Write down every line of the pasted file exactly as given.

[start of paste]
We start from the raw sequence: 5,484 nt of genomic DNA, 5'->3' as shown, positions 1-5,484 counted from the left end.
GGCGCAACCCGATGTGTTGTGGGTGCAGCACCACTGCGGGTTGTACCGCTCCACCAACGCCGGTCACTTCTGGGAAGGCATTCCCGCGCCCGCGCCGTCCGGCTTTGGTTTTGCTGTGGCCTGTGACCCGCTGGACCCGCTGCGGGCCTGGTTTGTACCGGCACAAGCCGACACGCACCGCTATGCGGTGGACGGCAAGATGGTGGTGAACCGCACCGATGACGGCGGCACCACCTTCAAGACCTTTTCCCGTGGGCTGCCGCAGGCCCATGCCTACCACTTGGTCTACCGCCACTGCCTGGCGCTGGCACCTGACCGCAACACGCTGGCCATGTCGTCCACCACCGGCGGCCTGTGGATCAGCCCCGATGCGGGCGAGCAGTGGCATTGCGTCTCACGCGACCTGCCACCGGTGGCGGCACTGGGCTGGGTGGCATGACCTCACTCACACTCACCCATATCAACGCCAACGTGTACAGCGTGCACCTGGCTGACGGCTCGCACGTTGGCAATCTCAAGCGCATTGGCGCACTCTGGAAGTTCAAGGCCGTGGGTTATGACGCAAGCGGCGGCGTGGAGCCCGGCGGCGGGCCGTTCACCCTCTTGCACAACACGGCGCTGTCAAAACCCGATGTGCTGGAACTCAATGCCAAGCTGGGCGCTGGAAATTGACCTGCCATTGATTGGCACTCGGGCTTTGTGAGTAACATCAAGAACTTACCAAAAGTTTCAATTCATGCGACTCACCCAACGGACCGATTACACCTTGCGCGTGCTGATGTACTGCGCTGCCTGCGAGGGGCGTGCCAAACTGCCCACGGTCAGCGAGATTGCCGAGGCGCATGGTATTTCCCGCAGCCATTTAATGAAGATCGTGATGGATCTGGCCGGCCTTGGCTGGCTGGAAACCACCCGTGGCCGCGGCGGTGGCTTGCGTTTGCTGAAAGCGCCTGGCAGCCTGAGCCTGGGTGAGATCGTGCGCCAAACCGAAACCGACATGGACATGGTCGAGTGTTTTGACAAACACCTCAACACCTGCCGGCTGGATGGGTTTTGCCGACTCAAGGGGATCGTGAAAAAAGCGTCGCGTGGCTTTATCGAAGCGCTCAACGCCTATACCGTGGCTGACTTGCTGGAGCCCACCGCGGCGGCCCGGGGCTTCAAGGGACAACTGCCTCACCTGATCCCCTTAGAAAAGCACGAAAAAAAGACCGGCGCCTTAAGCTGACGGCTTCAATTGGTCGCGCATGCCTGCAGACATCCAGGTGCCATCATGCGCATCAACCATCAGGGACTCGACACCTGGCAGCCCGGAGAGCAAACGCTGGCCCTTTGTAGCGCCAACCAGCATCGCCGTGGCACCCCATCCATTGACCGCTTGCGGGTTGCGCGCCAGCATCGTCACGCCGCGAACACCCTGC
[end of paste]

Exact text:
We start from the raw sequence: 5,484 nt of genomic DNA, 5'->3' as shown, positions 1-5,484 counted from the left end.
GGCGCAACCCGATGTGTTGTGGGTGCAGCACCACTGCGGGTTGTACCGCTCCACCAACGCCGGTCACTTCTGGGAAGGCATTCCCGCGCCCGCGCCGTCCGGCTTTGGTTTTGCTGTGGCCTGTGACCCGCTGGACCCGCTGCGGGCCTGGTTTGTACCGGCACAAGCCGACACGCACCGCTATGCGGTGGACGGCAAGATGGTGGTGAACCGCACCGATGACGGCGGCACCACCTTCAAGACCTTTTCCCGTGGGCTGCCGCAGGCCCATGCCTACCACTTGGTCTACCGCCACTGCCTGGCGCTGGCACCTGACCGCAACACGCTGGCCATGTCGTCCACCACCGGCGGCCTGTGGATCAGCCCCGATGCGGGCGAGCAGTGGCATTGCGTCTCACGCGACCTGCCACCGGTGGCGGCACTGGGCTGGGTGGCATGACCTCACTCACACTCACCCATATCAACGCCAACGTGTACAGCGTGCACCTGGCTGACGGCTCGCACGTTGGCAATCTCAAGCGCATTGGCGCACTCTGGAAGTTCAAGGCCGTGGGTTATGACGCAAGCGGCGGCGTGGAGCCCGGCGGCGGGCCGTTCACCCTCTTGCACAACACGGCGCTGTCAAAACCCGATGTGCTGGAACTCAATGCCAAGCTGGGCGCTGGAAATTGACCTGCCATTGATTGGCACTCGGGCTTTGTGAGTAACATCAAGAACTTACCAAAAGTTTCAATTCATGCGACTCACCCAACGGACCGATTACACCTTGCGCGTGCTGATGTACTGCGCTGCCTGCGAGGGGCGTGCCAAACTGCCCACGGTCAGCGAGATTGCCGAGGCGCATGGTATTTCCCGCAGCCATTTAATGAAGATCGTGATGGATCTGGCCGGCCTTGGCTGGCTGGAAACCACCCGTGGCCGCGGCGGTGGCTTGCGTTTGCTGAAAGCGCCTGGCAGCCTGAGCCTGGGTGAGATCGTGCGCCAAACCGAAACCGACATGGACATGGTCGAGTGTTTTGACAAACACCTCAACACCTGCCGGCTGGATGGGTTTTGCCGACTCAAGGGGATCGTGAAAAAAGCGTCGCGTGGCTTTATCGAAGCGCTCAACGCCTATACCGTGGCTGACTTGCTGGAGCCCACCGCGGCGGCCCGGGGCTTCAAGGGACAACTGCCTCACCTGATCCCCTTAGAAAAGCACGAAAAAAAGACCGGCGCCTTAAGCTGACGGCTTCAATTGGTCGCGCATGCCTGCAGACATCCAGGTGCCATCATGCGCATCAACCATCAGGGACTCGACACCTGGCAGCCCGGAGAGCAAACGCTGGCCCTTTGTAGCGCCAACCAGCATCGCCGTGGCACCCCATCCATTGACCGCTTGCGGGTTGCGCGCCAGCATCGTCACGCCGCGAACACCCTGC